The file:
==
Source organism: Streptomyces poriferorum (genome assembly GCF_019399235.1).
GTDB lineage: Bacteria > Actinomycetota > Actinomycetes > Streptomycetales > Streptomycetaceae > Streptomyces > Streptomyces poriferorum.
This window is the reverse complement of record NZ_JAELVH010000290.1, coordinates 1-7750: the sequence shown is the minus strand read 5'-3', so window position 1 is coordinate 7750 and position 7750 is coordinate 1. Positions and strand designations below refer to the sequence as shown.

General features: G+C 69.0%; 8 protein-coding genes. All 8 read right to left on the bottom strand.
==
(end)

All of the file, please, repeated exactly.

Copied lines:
Source organism: Streptomyces poriferorum (genome assembly GCF_019399235.1).
GTDB lineage: Bacteria > Actinomycetota > Actinomycetes > Streptomycetales > Streptomycetaceae > Streptomyces > Streptomyces poriferorum.
This window is the reverse complement of record NZ_JAELVH010000290.1, coordinates 1-7750: the sequence shown is the minus strand read 5'-3', so window position 1 is coordinate 7750 and position 7750 is coordinate 1. Positions and strand designations below refer to the sequence as shown.

General features: G+C 69.0%; 8 protein-coding genes. All 8 read right to left on the bottom strand.